I think I’ve managed to work out how to use e-mail lists for sending post notifications and newsletters. I’d love it if you would sign up using the ‘form’ in the side bar (if you’re using a laptop or desktop) or at the bottom of the post (if you’re using a mobile device).

By subscribing you’ll receive a personalised e-mail from me and from time to time, apart from the blog post I’ll share something new, like my ideas for a cook book sometime this year.

I thought I’d make a video of how I make the skin on my salmon crispy without a lot of fat flare

 

What you need to do this quickly and easily

A small piece of salmon, either a tailpiece or middle piece

A plastic bag

Some flour

Any other flavourings that are dry or powdery like chilli flakes or dried mixed herbs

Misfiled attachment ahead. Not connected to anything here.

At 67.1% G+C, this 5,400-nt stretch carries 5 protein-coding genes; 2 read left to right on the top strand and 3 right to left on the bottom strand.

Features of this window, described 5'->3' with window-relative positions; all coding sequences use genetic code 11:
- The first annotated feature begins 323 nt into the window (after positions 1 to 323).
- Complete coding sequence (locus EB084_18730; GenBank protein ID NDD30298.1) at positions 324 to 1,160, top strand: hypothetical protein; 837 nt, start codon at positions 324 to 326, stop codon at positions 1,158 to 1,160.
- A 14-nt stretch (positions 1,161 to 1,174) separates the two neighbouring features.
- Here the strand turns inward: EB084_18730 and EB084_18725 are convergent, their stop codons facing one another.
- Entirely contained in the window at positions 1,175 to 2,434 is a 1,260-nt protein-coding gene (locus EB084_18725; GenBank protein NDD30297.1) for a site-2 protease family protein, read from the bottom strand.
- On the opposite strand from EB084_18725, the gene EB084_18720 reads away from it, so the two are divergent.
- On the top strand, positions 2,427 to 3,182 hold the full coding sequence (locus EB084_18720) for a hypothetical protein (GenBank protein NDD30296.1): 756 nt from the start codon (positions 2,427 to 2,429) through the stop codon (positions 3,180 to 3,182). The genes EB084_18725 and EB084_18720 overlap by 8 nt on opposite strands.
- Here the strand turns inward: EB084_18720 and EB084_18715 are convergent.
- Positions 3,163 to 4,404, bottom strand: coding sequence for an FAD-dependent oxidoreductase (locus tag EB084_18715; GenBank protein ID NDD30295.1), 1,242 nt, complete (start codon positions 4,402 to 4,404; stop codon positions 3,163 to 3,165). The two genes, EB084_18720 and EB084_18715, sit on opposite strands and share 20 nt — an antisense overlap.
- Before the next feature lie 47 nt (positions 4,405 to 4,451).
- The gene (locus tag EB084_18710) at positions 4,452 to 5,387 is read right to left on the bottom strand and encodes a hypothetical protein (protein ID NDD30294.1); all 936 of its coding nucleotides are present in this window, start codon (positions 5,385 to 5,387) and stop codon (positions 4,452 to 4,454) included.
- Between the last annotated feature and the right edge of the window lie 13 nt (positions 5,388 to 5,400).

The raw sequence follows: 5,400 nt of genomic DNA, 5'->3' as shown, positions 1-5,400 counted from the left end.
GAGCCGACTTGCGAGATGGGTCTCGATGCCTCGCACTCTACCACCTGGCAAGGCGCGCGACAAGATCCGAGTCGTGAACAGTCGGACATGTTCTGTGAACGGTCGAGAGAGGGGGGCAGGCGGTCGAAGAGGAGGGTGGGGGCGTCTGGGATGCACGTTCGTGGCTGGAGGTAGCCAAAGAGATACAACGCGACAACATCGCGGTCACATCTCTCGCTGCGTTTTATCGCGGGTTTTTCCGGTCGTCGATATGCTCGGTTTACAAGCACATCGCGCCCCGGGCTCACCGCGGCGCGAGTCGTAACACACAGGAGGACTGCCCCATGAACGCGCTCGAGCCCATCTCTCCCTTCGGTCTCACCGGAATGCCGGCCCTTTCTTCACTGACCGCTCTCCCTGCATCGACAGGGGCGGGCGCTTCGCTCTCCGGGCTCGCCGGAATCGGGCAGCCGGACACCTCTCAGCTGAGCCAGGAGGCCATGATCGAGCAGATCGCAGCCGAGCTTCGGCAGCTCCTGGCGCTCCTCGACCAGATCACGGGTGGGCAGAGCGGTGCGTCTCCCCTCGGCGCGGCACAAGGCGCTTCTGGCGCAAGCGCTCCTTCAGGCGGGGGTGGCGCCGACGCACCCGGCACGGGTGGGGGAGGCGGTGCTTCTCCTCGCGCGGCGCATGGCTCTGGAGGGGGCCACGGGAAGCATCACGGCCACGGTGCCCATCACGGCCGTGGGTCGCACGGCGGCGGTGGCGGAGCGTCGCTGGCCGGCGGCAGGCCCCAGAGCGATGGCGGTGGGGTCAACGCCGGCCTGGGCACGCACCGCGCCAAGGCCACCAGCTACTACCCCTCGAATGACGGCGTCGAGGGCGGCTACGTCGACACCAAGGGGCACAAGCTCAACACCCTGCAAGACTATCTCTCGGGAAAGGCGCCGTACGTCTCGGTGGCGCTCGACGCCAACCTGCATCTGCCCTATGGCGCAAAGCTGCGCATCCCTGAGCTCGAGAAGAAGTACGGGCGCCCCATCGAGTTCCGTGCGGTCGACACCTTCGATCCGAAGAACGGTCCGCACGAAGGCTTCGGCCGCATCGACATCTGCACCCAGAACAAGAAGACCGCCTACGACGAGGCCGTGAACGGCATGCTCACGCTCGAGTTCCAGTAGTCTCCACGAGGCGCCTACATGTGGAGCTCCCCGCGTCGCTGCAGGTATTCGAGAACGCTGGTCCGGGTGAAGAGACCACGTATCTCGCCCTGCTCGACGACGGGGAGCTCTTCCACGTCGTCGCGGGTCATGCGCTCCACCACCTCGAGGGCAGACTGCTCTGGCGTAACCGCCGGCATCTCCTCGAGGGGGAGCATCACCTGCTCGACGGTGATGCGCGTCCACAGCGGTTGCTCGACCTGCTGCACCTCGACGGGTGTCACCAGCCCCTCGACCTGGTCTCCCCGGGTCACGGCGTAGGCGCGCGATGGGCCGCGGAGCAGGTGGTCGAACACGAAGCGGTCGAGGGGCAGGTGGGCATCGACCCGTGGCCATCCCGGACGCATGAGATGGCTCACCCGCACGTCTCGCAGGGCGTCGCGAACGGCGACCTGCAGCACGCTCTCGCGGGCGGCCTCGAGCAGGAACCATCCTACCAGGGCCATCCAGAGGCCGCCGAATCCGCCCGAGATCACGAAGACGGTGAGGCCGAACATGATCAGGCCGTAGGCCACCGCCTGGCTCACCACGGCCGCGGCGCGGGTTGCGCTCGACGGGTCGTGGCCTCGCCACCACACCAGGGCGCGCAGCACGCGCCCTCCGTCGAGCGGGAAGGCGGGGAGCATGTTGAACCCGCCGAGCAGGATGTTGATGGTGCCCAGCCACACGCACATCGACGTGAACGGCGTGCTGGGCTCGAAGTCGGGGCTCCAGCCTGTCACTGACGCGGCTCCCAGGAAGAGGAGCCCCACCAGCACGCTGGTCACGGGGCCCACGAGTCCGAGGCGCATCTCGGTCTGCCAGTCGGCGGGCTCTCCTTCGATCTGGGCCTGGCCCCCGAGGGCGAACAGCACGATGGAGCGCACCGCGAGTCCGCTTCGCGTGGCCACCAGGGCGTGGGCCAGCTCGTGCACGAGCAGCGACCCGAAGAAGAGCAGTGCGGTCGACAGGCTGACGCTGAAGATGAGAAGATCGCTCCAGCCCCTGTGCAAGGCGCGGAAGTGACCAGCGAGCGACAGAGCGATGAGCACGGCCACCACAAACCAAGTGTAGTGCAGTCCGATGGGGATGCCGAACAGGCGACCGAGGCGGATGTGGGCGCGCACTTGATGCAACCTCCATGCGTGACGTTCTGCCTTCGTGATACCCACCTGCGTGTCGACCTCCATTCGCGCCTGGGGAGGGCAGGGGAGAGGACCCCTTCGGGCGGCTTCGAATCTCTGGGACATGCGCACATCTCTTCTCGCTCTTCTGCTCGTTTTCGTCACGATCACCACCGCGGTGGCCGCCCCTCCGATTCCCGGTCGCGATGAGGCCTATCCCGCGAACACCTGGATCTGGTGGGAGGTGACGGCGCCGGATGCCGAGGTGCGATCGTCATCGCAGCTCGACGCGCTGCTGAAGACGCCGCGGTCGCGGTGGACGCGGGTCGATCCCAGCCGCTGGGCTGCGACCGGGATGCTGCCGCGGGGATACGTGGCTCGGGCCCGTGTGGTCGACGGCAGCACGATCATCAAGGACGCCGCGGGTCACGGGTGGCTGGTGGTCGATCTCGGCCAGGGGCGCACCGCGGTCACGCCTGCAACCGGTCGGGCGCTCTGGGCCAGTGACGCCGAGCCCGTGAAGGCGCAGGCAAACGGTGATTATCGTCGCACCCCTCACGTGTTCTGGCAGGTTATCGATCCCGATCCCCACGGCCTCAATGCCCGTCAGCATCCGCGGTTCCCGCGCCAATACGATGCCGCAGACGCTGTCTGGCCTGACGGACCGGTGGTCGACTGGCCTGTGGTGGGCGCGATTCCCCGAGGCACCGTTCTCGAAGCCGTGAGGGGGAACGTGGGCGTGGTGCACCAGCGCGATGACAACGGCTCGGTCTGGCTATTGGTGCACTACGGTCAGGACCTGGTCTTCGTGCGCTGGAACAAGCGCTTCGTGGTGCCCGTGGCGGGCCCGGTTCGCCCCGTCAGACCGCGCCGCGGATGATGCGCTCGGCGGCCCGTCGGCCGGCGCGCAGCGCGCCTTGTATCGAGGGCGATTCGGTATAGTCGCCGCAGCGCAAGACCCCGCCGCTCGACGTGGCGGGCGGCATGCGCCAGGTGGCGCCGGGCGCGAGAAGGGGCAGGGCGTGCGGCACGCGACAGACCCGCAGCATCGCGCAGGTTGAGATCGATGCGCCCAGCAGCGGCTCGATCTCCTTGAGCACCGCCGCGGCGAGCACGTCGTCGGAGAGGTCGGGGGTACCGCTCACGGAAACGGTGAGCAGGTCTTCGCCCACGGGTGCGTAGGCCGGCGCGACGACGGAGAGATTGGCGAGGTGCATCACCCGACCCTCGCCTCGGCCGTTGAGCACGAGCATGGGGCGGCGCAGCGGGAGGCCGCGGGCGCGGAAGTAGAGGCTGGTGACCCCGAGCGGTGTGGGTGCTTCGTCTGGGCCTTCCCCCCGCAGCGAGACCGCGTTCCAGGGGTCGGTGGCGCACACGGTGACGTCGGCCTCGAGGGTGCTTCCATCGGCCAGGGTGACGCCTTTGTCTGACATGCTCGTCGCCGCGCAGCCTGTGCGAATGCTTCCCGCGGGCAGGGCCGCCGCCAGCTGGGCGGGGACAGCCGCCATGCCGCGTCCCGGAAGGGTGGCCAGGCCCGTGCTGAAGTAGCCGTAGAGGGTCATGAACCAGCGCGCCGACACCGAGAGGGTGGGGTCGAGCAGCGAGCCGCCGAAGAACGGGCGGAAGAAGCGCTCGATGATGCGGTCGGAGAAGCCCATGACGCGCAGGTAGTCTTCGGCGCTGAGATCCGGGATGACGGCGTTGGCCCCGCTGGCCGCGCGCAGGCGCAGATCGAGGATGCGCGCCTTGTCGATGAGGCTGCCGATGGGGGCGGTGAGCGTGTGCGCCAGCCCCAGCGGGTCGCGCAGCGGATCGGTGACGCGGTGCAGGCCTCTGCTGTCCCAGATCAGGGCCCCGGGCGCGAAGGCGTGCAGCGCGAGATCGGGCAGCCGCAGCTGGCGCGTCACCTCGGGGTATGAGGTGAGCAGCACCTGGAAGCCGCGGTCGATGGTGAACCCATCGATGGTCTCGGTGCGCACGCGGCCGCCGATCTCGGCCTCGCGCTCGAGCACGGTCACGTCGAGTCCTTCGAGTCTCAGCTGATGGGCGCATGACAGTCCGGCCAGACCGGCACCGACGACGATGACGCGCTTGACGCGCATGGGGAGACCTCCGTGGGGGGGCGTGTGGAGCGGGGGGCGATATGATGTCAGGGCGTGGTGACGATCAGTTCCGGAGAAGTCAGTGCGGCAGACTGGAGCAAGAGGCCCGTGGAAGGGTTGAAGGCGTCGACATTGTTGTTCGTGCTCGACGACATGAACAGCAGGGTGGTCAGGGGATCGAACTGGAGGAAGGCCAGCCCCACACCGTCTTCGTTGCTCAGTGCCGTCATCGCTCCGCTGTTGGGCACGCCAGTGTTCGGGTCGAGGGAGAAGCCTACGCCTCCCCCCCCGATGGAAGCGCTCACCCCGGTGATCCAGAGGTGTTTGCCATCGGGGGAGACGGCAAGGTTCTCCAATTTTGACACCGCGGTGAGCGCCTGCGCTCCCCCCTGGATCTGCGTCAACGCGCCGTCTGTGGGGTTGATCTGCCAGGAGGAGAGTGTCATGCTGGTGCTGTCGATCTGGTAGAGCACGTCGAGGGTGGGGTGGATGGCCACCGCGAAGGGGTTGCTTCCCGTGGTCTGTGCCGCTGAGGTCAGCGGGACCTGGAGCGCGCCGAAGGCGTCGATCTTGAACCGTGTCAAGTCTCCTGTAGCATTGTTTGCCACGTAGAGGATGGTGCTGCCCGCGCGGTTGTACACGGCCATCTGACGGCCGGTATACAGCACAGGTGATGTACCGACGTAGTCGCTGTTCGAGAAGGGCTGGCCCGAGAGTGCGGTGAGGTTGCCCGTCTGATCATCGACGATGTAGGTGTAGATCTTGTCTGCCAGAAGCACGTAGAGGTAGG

High burning temperature oil like avocado oil

A small nonstick frying pan

A source of heat that rapidly gets to a high temperature and over which you have reasonable control (I use a portable induction hob)

Here’s how to do it

Put the salmon into a plastic bag and then add some flour and other flavourings. Shake the bag carefully so the salmon is coated evenly and being careful not to let the bag break. You don’t want to have flour all over yourself and the kitchen floor.

Heat up the oil quickly and put the salmon in the frying pan skin side down.

Cook the salmon until the skin is brown and then turn it over and cook the other side.

When the salmon is cooked to your liking, take it off the heat and allow it to rest for a few minutes.

Serve with salad or whatever you like/

How does it taste?

Fantastic. I like baked salmon but crispy skin pan fried salmon is always my favourite.

If you live alone and just want something you can cook for yourself, here’s a good one.  

Crispy skin salmon and salad Gary Lum
Crispy skin salmon and salad
Crispy skin salmon on crispy cheesy noodles with broccoli Gary Lum